Chocolate Peanut Butter Cake
Some people have a love of peanut butter. I am not one of those people. My interest in it waxes and wanes. I enjoy peanut butter when I have it, but I will almost never choose it over a good, pure vanilla or dark chocolate or cinnamon or lemon or berry. I feel sorry for Alex when we share a dessert, because peanut butter is usually in his top three choices of desserts/ice cream/what-have-you to order, and I veto it 9 times out of 10 in favor of something else.
However, today is Alex’s birthday. (Happy birthday, Alex!) He knew I was going to make him a cake, but I kept the flavor a surprise. I let it leak that it was chocolate when I debated buying a replacement bar of baking chocolate at Trader Joe’s, and I even made the chocolate layer cakes while he watched TV on Saturday morning. But when it was time to make the peanut butter cream cheese frosting, and chocolate peanut butter ganache, I banished him to the basement, where he willingly went to listen to music and do some organizing he’d wanted to do for a while. I covered my tracks relatively successfully by making a curried Chex Mix to mask the rich smell of peanut butter in the kitchen, and stored the cake in the fridge, which Alex avoided to keep the flavor of the cake a surprise.
The Chocolate Peanut Butter Cake was a hit. It was incredibly easy to make, and well worth the time spent making it. Half of this cake fed 8 people, and could have fed even more if I could have cut slices smaller.
I made the ganache right after frosting the cake, and left it to cool while the cake chilled. This was a mistake, because it made the ganache thicker and less pretty. After the cake chilled for 30 minutes, I poured the ganache over the cake, spreading it down the sides of the cake. The ganache spread okay, but my spatula left swipe marks in the ganache. Not that anyone minded. I chilled the cake, removing it from the fridge about 45 minutes before serving.
This recipe had a few steps – cake baking, assembly with frosting, frosting with ganache – but was incredibly easy to make. The cake took only a large bowl and a whisk, and took no longer than 45 minutes to mix and bake. The frosting was very quick to make – just a few minutes in a stand mixer. Assembly was unfussy: the cake layers were very flat, so I didn’t have to trim them before frosting. The ganache is the only potentially difficult thing, because there’s a possibility you could scorch the chocolate. If you’re worried about that, use a double boiler like Deb at Smitten Kitchen originally wrote into the instructions, or heat in the microwave, stirring every 15-30 seconds until the chocolate is melted. You could skip the ganache entirely, although I recommend against it if you’ve got an extra 30 minutes to let the cake cool after you top it. It’s definitely worth making.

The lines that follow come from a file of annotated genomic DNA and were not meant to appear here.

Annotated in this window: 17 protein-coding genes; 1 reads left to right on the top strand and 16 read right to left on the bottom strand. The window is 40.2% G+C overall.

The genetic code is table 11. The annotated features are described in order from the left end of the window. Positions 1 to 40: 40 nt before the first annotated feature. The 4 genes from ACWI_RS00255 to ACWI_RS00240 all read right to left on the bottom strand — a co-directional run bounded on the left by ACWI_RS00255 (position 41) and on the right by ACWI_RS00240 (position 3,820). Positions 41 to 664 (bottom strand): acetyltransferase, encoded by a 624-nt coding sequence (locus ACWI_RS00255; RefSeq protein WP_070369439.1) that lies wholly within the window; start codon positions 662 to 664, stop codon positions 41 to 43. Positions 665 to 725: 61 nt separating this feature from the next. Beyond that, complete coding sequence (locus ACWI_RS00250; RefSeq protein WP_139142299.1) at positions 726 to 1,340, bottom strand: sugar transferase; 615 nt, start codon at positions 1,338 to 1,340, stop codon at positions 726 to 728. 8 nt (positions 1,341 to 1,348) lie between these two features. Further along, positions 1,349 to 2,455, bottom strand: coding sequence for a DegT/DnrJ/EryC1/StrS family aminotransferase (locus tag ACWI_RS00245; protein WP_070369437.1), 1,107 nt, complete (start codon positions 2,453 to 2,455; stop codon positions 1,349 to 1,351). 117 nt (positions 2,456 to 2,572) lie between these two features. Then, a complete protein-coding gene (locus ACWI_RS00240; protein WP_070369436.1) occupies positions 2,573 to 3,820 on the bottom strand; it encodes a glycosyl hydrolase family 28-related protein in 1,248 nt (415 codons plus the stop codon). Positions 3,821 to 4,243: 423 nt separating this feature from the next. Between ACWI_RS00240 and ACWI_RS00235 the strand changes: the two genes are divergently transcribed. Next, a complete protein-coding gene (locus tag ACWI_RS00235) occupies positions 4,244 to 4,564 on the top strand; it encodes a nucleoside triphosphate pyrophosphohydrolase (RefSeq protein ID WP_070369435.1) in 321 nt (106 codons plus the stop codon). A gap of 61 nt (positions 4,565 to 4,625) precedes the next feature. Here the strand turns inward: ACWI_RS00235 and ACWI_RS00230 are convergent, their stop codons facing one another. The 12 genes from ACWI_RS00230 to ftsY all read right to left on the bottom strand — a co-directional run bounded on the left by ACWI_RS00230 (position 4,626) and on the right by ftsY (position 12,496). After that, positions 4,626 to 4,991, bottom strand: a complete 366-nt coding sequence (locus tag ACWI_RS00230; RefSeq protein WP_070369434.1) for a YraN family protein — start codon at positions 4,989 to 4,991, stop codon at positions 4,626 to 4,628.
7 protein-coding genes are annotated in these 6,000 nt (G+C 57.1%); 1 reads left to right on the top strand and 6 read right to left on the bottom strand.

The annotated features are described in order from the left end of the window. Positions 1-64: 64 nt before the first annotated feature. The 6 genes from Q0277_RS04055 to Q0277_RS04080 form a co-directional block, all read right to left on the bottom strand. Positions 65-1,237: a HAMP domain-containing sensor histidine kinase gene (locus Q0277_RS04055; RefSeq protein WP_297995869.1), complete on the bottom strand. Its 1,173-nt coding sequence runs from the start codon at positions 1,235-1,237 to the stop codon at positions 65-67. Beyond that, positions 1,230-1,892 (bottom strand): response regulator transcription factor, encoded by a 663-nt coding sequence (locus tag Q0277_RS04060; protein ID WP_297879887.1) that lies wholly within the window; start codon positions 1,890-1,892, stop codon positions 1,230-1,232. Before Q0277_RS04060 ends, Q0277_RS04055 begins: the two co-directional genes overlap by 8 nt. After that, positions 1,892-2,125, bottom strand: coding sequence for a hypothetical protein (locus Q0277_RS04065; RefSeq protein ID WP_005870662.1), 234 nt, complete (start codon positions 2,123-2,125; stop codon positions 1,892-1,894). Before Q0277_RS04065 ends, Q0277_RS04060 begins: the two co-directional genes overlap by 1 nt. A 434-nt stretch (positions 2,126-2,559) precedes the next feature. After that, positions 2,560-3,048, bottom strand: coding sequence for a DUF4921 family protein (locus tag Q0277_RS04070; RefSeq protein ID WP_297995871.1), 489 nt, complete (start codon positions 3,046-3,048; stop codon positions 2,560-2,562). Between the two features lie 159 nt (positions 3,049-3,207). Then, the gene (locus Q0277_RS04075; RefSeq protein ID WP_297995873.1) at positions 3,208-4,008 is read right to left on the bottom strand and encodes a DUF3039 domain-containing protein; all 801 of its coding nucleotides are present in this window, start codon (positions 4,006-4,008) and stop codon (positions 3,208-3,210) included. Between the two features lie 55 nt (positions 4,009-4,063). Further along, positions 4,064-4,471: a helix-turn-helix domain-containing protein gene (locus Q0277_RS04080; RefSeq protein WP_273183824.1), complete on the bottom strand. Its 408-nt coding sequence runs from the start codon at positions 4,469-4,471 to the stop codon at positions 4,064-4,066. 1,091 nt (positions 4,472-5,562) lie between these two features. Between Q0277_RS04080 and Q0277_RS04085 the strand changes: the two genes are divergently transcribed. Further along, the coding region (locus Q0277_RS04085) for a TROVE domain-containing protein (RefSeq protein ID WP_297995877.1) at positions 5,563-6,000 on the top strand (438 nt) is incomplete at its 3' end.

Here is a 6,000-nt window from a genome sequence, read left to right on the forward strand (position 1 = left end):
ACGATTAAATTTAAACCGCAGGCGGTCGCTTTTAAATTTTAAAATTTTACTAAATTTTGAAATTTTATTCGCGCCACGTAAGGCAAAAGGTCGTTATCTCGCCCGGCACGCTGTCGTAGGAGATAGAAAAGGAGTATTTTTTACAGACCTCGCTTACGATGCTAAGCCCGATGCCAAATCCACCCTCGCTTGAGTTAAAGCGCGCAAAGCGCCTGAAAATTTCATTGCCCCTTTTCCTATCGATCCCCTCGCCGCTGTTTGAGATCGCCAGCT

As I said before, the cake was incredibly rich. The chocolate cake was rich and moist on its own. The peanut butter frosting was sweet and peanuty; I used every excuse I could to eat some of it while I frosted the cake. The same is true of the chocolate peanut butter ganache; it was dark and chocolatey, and I would actually consider using a less dark chocolate (chocolate chips or 60% chocolate, perhaps) for it next time. All the components of the cake were good separately, but they were amazing together.
Eight of us ate half of the cake, but some people couldn’t finish their cake. I’d say you could probably feed 20+ people with this cake. Not bad for a few hours of work! Honestly, I think this cake is incredibly presentable, and seems much more difficult to make than it was. This cake will make a peanut butter lover incredibly happy. I can’t recommend it highly enough.